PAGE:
Manipulative marketing doesn't work for independent professionals. What does work is authentic marketing education that provides valuable information so your prospective clients understand how you can help them. 

Authentic marketing is based on relationships, trust, clarity, and proof. It is the antithesis of alternative facts. It's a clear expression of the truth of what you offer your clients and the results they gain when they work with you. 

Marketing is an interruption

Many people have told me that they feel marketing is an unwelcome interruption of their prospective clients's time. This feeling comes from the mistaken belief that you are not good enough or not worthy. 

You meet someone who shows an interest in your services. If you think marketing is an interruption, you become passive, and wait for the prospect to make the first move and contact you. You might wait a very long time!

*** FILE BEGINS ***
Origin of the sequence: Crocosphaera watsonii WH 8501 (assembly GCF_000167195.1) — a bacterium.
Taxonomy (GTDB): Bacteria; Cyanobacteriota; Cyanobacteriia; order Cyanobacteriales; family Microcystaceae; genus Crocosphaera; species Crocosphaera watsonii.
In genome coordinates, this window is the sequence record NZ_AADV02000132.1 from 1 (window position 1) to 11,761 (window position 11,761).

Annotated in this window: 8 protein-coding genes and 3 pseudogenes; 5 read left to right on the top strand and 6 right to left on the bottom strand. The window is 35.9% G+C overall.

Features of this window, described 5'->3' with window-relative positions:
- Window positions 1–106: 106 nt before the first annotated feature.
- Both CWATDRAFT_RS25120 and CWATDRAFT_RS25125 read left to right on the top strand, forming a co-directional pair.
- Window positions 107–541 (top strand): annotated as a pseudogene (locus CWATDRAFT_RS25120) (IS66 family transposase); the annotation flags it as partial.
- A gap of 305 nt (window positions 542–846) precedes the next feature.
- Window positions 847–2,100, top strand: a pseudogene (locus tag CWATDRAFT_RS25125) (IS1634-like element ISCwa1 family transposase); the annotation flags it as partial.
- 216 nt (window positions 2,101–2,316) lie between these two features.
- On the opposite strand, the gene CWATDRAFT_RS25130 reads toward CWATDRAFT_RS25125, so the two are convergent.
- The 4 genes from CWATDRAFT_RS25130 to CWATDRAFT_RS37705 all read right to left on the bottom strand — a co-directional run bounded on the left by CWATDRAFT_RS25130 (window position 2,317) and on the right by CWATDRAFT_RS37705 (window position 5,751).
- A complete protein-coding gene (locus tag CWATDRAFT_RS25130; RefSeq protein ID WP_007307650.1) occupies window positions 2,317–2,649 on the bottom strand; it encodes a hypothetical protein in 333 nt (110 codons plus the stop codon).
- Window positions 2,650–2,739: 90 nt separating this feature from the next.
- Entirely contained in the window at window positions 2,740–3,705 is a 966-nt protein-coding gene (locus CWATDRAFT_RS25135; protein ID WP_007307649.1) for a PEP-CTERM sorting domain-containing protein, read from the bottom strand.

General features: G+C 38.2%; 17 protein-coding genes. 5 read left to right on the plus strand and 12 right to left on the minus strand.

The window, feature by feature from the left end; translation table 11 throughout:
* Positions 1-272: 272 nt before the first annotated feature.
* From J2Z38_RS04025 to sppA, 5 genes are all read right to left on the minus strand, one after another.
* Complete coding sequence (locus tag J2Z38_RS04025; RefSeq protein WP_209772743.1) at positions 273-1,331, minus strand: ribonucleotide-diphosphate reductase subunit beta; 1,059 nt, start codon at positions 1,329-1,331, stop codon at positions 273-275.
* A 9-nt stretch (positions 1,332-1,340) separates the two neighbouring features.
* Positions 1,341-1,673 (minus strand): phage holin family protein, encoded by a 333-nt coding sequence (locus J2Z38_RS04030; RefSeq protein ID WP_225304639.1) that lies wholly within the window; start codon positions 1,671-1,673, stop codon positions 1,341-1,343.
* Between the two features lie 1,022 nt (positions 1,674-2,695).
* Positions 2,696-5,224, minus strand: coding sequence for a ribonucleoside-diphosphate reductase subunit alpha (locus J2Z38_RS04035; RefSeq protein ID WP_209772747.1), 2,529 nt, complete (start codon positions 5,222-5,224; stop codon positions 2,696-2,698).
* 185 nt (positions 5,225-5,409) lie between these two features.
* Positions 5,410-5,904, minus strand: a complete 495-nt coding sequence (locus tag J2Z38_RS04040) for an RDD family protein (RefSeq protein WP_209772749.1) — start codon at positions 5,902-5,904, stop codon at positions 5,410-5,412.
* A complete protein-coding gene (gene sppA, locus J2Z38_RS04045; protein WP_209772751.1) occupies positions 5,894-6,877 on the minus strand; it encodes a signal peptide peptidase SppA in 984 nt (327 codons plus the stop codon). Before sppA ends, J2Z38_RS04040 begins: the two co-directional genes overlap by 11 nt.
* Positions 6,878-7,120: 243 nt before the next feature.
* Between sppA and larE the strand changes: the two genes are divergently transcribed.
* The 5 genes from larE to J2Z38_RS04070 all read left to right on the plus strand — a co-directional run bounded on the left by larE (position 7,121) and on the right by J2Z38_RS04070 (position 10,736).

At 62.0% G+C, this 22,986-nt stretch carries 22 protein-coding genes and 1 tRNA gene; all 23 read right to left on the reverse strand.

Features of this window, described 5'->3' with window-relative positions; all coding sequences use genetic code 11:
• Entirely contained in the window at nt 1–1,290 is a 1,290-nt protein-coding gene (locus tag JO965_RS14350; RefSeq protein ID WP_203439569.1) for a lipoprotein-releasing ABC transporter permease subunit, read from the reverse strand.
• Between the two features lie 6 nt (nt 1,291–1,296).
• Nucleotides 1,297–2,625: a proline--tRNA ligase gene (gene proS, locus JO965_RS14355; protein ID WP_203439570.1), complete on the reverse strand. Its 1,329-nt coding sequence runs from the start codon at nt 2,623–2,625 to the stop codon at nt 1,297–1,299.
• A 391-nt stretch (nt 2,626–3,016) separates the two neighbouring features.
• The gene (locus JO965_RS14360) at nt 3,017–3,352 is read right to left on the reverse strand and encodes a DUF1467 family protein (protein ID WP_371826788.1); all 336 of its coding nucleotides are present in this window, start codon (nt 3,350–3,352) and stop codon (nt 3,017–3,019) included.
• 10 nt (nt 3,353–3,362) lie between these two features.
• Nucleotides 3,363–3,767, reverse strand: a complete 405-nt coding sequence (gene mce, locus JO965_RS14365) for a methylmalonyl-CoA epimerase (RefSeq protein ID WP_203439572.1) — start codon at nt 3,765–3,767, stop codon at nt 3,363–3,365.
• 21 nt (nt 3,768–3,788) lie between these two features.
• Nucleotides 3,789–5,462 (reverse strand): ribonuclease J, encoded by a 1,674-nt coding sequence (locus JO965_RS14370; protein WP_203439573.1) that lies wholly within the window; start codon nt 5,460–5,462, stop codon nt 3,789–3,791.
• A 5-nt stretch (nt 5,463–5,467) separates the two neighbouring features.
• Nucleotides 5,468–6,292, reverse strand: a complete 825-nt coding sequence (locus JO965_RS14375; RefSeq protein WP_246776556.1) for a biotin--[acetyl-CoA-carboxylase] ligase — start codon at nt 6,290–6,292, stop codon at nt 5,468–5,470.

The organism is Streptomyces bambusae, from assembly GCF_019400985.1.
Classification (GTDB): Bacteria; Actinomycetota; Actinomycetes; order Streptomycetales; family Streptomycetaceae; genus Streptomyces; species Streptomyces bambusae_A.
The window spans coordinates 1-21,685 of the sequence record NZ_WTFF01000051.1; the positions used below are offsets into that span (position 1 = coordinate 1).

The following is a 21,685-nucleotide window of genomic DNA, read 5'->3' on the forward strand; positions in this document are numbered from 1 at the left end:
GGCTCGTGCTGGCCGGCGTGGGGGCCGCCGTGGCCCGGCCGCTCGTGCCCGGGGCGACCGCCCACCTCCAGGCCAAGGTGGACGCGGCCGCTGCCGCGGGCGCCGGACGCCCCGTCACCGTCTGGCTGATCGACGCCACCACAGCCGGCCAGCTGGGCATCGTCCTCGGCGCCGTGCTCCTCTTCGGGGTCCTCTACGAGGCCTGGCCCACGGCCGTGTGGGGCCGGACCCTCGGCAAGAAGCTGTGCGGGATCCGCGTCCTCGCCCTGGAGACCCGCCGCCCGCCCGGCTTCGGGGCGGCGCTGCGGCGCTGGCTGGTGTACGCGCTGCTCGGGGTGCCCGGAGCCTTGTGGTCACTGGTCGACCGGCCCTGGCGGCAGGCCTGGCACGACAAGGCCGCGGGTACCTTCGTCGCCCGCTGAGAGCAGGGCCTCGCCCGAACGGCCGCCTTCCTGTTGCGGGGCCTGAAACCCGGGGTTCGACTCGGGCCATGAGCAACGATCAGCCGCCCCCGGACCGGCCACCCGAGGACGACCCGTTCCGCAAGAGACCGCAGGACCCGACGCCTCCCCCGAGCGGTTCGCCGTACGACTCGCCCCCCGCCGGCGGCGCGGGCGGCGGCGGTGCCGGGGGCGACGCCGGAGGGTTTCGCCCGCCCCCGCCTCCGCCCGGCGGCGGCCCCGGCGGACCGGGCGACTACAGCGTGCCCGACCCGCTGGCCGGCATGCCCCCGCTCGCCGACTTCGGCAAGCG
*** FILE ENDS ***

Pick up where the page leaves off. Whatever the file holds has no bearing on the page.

When you are confident about the value of your services, however, you never feel you're an interruption. You then take any interest in your services at face value and find a way to connect with prospects to explore if your services are a fit for them.

Marketing leads only to rejection

Now we're getting to the heart of why we cling to these alternative facts about marketing. If we don't market ourselves we get to feel comfortable and safe: No effort, no wasted time, no manipulation, no interruption, no rejection. 

The payoff of apparently staying safe overrides the possible results of implementing marketing activities. But we fail to notice that this so-called safety is based on alternative facts – things that are not even true. 

We must abandon alternative facts for sound reasoning and the search for what really works in marketing our professional services. In doing so, we'll discover new possibilities for connecting, communicating and having meaningful conversations that lead to great clients and a growing business. 

Just say no to alternative facts.